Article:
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A new method for developing true partnership in universities

A new method for developing true partnership in universities

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Partnerships Partnerships Presentation Transcript

  • A new method for developing true partnership in universities Teemu Ylikoski Mika J. Kortelainen Presented at the Learning by Developing Conference, May 2012. Updated Nov-2012 11/24/201224.11.2012
  • University – business partnerships?Experiential learning, LbDFundingJoint learningIncreasing importanceSystematicityStrategic goal <-> haphazard approach?A university’s business partnerships do not appear as agenuinely common resource24.11.2012
  • Forms of cooperation •Campus visibility •Teaching cooperation •Corporate presentations •Learning assignments •CV clinics •Business projects •Sponsored classrooms •Theses •Cases •Practical training Employer Student reputation contacts and and sharing recruitment knowledge Know-how Innovations development and and innovative competitive practices advantage •Knowledge sharing and •Research cooperation networking •Small and large research •Consulting experts projects •Seminars •Innovation support •Targeted training services •Promoting •Information services entrepreneurshipBased on Aalto University School of Economics and PriceWaterHouseCoopers, 2009 24.11.2012
  • How are partnerships managed?1. Relationship management is a strategic concern. It is related to long-term competitive advantage, and is a top management issue.2. The ultimate purpose of relationship management is to increase value for the organisation, and its stakeholders.3. The process of relationship management is about identifying key “customers” (such as partners), and developing the relationships with them.4. Systematic building of relationships results in various benefits, such as profitability, retention, and customer (partner) satisfaction.5. All of this depends on documenting and sharing knowledge about the key “customers”.(Adapted from Payne & Frow 2005)24.11.2012
  • Problems…A university is not a business:• autonomy of organisational units and individuals• internal competition• government-funding and non-profit operationWho OWNS the partner?• individual, research unit, faculty?• more rarely are they common to the entire school.24.11.2012
  • Case Lohja• Lohja Yrityslabra “Business Lab” has started managing a partnership program for local businesses• The Business Lab is a blended learning environment that coordinates learning projects for the students• …and knowledge-producing commissions for local clients• Represents expansive learning: tasks are complex, with no set correct outcome, and there are several participants making the learning collective24.11.2012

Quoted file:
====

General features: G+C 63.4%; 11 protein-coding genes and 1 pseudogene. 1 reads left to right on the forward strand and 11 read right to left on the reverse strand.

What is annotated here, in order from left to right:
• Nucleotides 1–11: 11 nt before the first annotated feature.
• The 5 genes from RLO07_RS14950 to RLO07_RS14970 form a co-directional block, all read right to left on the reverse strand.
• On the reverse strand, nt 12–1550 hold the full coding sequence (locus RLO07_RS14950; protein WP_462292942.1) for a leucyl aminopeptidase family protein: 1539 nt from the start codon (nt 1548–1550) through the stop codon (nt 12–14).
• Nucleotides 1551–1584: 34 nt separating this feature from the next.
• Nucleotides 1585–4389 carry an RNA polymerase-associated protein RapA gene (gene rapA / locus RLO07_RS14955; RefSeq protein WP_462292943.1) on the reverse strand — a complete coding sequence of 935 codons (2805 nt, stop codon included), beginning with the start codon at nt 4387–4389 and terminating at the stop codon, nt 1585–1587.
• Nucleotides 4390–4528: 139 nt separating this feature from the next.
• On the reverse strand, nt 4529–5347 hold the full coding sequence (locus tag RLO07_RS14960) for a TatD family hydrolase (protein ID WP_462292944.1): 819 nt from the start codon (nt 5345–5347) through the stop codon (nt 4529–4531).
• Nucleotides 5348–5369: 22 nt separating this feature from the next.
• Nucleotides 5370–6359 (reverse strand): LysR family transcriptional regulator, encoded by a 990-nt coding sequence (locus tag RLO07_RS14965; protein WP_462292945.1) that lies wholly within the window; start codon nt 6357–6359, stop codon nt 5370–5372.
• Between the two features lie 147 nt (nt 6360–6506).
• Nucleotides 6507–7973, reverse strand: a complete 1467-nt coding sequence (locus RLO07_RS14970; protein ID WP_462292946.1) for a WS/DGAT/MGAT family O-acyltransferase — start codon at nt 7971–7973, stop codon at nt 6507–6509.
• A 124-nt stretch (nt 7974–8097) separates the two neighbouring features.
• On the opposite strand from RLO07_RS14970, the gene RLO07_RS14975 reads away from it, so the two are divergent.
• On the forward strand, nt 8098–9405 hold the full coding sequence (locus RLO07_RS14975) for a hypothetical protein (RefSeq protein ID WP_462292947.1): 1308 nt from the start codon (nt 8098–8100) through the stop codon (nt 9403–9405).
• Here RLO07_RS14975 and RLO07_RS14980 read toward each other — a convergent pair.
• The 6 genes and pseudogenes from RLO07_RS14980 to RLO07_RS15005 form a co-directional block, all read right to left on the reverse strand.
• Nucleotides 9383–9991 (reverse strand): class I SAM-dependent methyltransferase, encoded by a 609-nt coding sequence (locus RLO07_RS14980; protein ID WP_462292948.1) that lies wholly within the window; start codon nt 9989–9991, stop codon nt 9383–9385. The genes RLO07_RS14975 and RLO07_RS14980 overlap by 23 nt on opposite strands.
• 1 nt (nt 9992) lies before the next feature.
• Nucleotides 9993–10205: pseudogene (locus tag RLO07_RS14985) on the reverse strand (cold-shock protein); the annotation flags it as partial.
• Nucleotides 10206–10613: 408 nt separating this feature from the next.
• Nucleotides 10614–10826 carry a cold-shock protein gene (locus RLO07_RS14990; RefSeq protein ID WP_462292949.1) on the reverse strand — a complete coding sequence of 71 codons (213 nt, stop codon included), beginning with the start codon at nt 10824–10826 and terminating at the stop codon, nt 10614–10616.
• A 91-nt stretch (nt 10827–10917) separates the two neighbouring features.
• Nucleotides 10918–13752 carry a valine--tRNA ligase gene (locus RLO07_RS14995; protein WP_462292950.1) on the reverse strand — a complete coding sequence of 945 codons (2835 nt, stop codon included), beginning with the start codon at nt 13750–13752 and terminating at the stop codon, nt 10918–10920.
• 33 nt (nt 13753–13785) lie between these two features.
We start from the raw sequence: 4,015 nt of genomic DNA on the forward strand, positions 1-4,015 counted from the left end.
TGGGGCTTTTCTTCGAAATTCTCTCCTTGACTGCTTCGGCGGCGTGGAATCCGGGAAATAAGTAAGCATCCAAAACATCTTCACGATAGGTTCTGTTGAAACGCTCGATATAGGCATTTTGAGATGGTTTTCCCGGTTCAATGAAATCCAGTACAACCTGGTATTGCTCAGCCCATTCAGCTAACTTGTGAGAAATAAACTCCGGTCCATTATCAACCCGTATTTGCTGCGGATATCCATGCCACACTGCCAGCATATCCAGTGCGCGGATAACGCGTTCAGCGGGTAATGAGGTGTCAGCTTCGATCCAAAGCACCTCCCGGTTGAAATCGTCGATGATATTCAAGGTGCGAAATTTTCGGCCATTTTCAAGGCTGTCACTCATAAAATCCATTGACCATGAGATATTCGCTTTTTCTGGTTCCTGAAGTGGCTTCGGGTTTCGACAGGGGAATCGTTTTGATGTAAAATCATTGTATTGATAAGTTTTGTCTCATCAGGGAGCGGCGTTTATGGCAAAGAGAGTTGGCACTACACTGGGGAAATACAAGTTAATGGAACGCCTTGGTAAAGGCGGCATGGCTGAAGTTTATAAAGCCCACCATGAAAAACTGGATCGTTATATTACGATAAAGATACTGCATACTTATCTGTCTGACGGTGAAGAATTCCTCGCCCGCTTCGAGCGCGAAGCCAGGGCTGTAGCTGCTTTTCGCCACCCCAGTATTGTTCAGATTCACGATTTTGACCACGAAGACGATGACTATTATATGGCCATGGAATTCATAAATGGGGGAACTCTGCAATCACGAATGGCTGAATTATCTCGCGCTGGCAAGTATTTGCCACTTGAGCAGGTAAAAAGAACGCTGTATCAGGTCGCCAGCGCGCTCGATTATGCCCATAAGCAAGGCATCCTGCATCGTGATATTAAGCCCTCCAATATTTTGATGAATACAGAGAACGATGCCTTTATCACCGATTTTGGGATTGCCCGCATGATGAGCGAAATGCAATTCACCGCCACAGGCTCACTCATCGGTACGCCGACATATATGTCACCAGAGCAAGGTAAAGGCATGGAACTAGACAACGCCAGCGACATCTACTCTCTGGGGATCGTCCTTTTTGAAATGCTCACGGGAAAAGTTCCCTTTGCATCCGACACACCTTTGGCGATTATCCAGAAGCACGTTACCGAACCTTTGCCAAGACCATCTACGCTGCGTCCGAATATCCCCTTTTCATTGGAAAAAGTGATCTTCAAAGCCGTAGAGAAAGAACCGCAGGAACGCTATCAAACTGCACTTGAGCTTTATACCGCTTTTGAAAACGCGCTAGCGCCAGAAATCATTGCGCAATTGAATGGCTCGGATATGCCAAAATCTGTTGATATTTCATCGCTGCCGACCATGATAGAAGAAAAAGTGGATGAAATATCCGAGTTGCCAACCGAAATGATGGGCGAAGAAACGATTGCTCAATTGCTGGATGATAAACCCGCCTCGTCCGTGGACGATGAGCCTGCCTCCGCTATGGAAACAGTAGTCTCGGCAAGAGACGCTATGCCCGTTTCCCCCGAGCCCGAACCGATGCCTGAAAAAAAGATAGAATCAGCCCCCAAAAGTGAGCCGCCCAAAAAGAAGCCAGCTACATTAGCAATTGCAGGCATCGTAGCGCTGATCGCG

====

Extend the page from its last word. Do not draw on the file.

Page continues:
• SkillsParticipating students learn skills:• project management and• customer relationship managementwhile coordinating the projects. At the same time,students learn to expand their knowledge intheoretical issues, such as marketing, strategy or e-commerce, when they collect data and writereports for the commissioning companies.24.11.2012
  • A partnership programAs partner organisations are vital for this type of operation,the Lab has initiated a partnership program to manage localpartners itself. Much like a “real world” customerrelationship program, the Business Lab hosts a database ofpotential and current partner organisations. Thesepartnerships can be used as the learning context for anyrelevant course in the entire Lohja unit.Since the partnerships are systematically nurtured, over timecooperation will become more strategic. For example, futuredevelopment projects with the aforementioned companymight focus on its e-commerce strategy – something thatwould not be possible without a successful history of workingtogether.24.11.2012
  • Students run the programbusiness students are responsible for:1. Contacting the “customers”, i.e. local companies and organisations who are potential partners for the Lab,2. “Selling the service”, i.e. introducing the partners to the idea of continuous cooperation with the Lab,3. And following up on the “customers”, i.e. keeping in touch to make sure mutual needs are covered.4. Also, as in a “real” CRM, the students document everything in the database. Hence, when one student graduates and a new one enters the Lab, the partner history stays available. As a consequence, knowledge accumulates, is shared and future projects can build on previous ones.24.11.2012
  • Benefits• improved learning for the students: first hand experience in customer relationship management• deeper partnerships, as relationships evolve over time• The partnership program does not assume or require individual educators to relinquish their “private” partners. Rather, it offers an alternative route for cooperation, parallel to the more conventional method of maintaining partnerships.24.11.2012
  • Full results of the case areavailable:Teemu Ylikoski, Mika J. Kortelainen, (2012) "A newapproach for managing university-workplacepartnerships", Industrial and Commercial Training,Vol. 44 Iss: 6, pp.349 - 35624.11.2012